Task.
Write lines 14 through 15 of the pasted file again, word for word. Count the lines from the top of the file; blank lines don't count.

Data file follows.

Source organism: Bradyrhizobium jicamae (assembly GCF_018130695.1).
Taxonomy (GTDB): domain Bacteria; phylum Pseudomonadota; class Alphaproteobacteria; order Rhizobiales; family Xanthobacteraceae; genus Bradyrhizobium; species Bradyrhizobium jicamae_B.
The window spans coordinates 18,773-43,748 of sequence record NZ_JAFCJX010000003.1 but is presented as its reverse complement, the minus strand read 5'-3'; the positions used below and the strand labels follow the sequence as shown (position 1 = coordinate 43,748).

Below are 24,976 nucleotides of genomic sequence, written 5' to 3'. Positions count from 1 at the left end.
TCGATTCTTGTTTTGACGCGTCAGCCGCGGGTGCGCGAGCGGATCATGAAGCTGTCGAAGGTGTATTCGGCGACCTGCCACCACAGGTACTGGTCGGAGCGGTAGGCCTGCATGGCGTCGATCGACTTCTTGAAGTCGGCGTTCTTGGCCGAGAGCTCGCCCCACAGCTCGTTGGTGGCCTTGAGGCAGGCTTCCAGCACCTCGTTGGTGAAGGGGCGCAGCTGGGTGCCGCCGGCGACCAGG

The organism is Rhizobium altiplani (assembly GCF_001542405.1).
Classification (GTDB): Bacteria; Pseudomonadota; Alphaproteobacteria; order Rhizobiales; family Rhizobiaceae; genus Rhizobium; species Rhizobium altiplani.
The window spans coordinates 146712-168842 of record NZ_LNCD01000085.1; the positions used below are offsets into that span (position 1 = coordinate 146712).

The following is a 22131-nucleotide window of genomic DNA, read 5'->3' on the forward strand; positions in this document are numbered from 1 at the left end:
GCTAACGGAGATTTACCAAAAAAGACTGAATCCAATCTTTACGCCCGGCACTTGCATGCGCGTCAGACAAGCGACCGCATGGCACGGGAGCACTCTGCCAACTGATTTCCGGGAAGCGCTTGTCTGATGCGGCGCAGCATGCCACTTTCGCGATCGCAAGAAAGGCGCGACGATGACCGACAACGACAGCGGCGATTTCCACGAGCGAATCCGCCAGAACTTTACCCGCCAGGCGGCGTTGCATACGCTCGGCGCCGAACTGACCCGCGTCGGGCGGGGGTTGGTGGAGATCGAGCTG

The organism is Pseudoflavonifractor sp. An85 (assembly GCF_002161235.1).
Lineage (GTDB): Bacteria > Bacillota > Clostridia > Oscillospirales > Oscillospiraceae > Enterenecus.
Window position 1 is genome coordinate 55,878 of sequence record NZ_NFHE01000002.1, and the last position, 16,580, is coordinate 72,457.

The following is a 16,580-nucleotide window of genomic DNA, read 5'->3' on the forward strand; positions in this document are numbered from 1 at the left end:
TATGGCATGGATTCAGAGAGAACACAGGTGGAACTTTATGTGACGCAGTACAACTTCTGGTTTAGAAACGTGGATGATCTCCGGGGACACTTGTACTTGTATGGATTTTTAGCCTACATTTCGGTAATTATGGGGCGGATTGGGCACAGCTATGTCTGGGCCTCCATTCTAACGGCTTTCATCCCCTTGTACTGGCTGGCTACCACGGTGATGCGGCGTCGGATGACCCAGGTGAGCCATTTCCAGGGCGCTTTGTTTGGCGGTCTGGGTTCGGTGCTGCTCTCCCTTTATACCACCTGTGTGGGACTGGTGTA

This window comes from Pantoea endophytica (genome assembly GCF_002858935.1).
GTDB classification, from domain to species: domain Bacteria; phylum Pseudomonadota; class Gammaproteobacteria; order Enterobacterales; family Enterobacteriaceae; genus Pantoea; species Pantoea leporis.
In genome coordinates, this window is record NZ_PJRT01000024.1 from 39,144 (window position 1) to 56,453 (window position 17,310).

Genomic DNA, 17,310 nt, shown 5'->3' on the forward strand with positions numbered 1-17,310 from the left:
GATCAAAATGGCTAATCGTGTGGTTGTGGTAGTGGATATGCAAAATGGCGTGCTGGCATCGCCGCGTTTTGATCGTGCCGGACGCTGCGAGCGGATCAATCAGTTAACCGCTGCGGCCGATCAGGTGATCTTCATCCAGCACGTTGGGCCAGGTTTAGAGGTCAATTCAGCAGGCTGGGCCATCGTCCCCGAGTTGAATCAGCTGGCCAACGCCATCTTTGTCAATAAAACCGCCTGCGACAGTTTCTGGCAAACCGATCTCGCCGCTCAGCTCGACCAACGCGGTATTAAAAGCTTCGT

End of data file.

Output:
The following is a 16,580-nucleotide window of genomic DNA, read 5'->3' on the forward strand; positions in this document are numbered from 1 at the left end:
TATGGCATGGATTCAGAGAGAACACAGGTGGAACTTTATGTGACGCAGTACAACTTCTGGTTTAGAAACGTGGATGATCTCCGGGGACACTTGTACTTGTATGGATTTTTAGCCTACATTTCGGTAATTATGGGGCGGATTGGGCACAGCTATGTCTGGGCCTCCATTCTAACGGCTTTCATCCCCTTGTACTGGCTGGCTACCACGGTGATGCGGCGTCGGATGACCCAGGTGAGCCATTTCCAGGGCGCTTTGTTTGGCGGTCTGGGTTCGGTGCTGCTCTCCCTTTATACCACCTGTGTGGGACTGGTGTA